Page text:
Russia’s ‘Iraq Strategy’: Why Putin Is Moving Slow To Seize Ukraine When Zelensky Goes Ballistic With Information War

By Amit Gupta

Three days after the first Gulf War broke out in 1991, an American newspaper ran the headline “Gulf War Drags On”. The expectation was that a superpower like the United States should have swept aside the forces of a small nation like Iraq, within hours.

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This led Colin Powell, the then-Chairman of the Joint Chiefs of Staff, to deliver a press conference detailing the course of the war and why the United States was moving both slowly and methodically.

The Ukraine War is being touted as one where, after 10 days, the Russians are failing in meeting their objectives.  The fact is that Russia is taking slow and methodical steps and has its own timeline which it has not revealed to the world.

Further, the Ukrainian government, the country’s social media, and the global press are reporting the war from the Ukrainian perspective and have thus handed the information war to Kyiv.

Ukraine’s Information War 

Thus we are led to believe there is the ‘Ghost of Kiev’, a fighter pilot who has shot down six to nine fighter jets. This is probably exaggerated because if the Russians feel confident enough to line up a 64-mile convoy, it means that they have air superiority.

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In fact, all the footage we have seen on the war is from the Ukrainian side suggesting that the Russians are taking heavy casualties.

This is largely the fault of the Russians who are unable to operate outside their mindset of excessive secrecy and have not allowed independent journalists to observe the prosecution of their military campaign. If we peel aside this layer of the conflict what is actually going on?

Ukraine’s President Zelenskyy in the Donetsk region in June 2021. (Wikimedia Commons)

First, Russia’s initial steps were to solely target Ukrainian military targets in the hope of not antagonizing Ukrainian public opinion. This resulted in the use of a significant number of precision-guided munitions although it is not clear how much damage was done by such attacks and the extent to which the Ukrainian warfighting capability was degraded.

Secondly, in the two Gulf Wars against Iraq, the US Air Force was used for weeks to soften up the Iraqi military and population before a ground invasion was launched by American ground forces. So effective were the airstrikes that it allowed American ground forces to enter Baghdad in 36 hours. That leads to the third point which is the willingness of the local population to fight.

Civilians Put Up A Strong Defense

In the second Gulf War, the Iraqi army ran away from combat leaving an easy path forward for US troops. Similarly, in Afghanistan, despite the billions of dollars spent on training the Afghan military forces, they lacked the will to fight and left the battlefield to the Taliban.  The difference in Ukraine is that the local population is fighting back and that always makes it difficult for an invading force.

People take shelter in the Kyiv Metro station. (Wikimedia Commons)

The problem for the Ukrainians is that the West never delivered large enough supplies of advanced weapons to make the fight even more costly for the Russians and now it is not clear if the Ukrainians will have to pay for what has been given to them to fight what is in part the West’s war against Russia.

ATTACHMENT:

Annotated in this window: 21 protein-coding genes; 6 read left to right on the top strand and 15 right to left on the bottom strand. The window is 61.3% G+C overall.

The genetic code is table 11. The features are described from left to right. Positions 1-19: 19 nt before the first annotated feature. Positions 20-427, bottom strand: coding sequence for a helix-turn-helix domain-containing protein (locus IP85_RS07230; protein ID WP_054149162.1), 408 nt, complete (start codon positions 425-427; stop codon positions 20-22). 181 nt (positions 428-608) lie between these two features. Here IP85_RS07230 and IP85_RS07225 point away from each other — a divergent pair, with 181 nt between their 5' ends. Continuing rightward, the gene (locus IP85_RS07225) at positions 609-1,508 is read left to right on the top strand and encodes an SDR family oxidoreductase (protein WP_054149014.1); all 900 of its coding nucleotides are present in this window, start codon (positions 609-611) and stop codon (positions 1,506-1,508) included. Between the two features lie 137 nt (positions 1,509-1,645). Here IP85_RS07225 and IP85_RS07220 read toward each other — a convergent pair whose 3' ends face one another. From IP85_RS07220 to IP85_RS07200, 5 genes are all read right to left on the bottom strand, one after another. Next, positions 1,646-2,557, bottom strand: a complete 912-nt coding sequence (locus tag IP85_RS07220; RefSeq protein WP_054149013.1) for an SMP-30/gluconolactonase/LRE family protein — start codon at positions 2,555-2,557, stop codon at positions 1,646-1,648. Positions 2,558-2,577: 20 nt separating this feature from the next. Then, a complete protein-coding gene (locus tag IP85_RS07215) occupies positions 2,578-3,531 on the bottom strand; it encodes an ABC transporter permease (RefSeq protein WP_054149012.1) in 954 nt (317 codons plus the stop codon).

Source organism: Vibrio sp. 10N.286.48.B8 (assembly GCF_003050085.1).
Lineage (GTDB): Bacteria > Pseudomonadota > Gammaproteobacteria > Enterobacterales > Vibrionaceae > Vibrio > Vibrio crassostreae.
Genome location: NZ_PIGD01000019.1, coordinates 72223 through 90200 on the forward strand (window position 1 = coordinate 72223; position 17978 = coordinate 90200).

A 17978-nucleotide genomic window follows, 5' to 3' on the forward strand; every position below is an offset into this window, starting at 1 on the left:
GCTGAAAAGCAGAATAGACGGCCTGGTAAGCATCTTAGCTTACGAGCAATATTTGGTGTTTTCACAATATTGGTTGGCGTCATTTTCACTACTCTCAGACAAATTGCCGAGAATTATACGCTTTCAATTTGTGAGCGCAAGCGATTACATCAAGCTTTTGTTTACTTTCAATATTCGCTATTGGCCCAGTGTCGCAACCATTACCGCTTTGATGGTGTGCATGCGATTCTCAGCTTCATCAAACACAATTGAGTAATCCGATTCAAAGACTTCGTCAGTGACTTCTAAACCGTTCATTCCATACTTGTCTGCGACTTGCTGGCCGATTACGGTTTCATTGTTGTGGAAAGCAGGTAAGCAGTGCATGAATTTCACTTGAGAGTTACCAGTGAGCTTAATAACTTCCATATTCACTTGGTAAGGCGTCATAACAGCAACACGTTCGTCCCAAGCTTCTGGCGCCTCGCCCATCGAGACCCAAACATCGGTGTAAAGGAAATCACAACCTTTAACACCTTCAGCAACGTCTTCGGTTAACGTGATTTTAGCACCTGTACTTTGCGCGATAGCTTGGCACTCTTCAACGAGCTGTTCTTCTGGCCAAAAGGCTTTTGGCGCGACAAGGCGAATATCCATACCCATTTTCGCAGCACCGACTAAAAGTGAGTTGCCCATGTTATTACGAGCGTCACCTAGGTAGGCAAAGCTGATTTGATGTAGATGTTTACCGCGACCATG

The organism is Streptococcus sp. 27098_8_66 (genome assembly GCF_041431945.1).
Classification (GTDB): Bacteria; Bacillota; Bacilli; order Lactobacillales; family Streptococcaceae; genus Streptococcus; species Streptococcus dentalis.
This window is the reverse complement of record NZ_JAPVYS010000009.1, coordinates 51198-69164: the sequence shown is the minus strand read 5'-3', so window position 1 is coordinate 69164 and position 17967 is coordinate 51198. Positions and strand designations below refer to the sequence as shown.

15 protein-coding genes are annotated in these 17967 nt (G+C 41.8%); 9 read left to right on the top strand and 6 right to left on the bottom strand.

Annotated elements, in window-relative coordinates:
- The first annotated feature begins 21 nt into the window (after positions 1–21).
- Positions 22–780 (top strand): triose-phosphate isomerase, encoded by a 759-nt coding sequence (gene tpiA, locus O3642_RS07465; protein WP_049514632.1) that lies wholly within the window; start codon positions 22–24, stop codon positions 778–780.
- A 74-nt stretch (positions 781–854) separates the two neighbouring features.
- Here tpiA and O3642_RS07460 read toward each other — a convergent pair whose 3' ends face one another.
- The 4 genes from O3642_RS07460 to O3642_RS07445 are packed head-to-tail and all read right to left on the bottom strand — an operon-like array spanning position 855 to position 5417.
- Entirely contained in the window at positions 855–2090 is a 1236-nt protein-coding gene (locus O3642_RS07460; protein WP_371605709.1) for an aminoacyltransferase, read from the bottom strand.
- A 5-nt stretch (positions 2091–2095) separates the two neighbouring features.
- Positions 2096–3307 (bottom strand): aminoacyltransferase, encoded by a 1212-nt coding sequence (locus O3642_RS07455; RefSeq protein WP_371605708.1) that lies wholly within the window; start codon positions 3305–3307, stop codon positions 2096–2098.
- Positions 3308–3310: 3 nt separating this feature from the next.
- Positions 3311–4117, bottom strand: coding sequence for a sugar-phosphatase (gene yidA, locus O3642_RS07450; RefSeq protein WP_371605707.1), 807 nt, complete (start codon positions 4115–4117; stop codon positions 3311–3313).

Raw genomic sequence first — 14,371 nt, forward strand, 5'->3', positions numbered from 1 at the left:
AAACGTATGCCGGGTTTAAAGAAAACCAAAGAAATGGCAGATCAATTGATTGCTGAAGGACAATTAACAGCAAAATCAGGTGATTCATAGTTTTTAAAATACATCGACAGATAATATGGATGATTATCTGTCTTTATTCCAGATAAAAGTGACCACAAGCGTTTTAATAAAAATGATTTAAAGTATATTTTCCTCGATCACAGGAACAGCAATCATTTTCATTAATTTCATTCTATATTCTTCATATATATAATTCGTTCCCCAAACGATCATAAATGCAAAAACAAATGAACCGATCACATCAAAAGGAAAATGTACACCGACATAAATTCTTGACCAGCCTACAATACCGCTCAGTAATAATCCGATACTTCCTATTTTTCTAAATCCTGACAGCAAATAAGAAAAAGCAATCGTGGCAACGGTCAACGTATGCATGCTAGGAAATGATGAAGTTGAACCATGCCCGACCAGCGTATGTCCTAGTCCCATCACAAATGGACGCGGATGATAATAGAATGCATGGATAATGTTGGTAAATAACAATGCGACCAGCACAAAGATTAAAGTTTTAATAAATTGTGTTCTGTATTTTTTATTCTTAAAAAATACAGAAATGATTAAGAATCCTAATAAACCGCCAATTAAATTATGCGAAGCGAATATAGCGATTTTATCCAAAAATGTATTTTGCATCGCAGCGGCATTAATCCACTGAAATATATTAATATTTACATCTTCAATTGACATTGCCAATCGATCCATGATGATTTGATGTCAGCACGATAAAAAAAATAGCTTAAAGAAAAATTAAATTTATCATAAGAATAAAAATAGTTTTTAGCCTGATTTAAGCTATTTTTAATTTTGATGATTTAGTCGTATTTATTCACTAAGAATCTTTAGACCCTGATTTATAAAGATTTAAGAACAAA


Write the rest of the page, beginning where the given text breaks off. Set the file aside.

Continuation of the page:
The US Senate, for example, has talked of lend-lease of weapons to Ukraine in the way that Britain got weapons from the United States in World War II. For the record, it took Britain till 2006 to pay back that debt.

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Another important point to remember is that cities are not that easy to capture as it is relatively easier to use snipers, IEDs, and other booby traps to halt the path of the invader.

Stalingrad, despite the best efforts of the Germans, was never surrendered to the Wehrmacht and, in subsequent assaults on Germany, the Soviets found out that such attacks led to high casualties against them, leading to a dislike for fighting such kinds of wars.

Why Putin Is Going Slow

Additionally, Putin knows that while the West will supply Ukraine with weapons to raise the cost of a Russian invasion it will not provide weaponry like fighter aircraft, tanks, and submarines that could inflict significant casualties on the invading force.

NATO has also made it clear that it will not intervene militarily and this has given Putin the luxury of running the campaign at his own pace and choosing to attack the low-hanging fruit.

The Ukrainians, for nationalistic reasons, are putting their greatest efforts into defending their major cities for these have the greatest symbolic and nationalistic value to the Ukrainian people.

US President Joe Biden holds a video call with his Russian counterpart Vladimir Putin on December 7, 2021. (Wikimedia Commons)

As a consequence, the Russians are going after the low-hanging fruit which in this case is the southern part of the country. That section may be more strategically significant because it allows Crimea to be connected by land to the Russian mainland.

Further, if the Russians can grab the port of Odessa, then that takes away a major maritime access for Ukraine.

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It is too early to assess the course of the Ukrainian war but it should be pointed out that the Russians did not invade without a strategy.

NATO has given them the green light to prosecute the campaign without interference and this will allow Moscow, despite the formidable economic sanctions imposed by the West, some leeway in the tactics they use and the time they have to carry out their invasion effectively.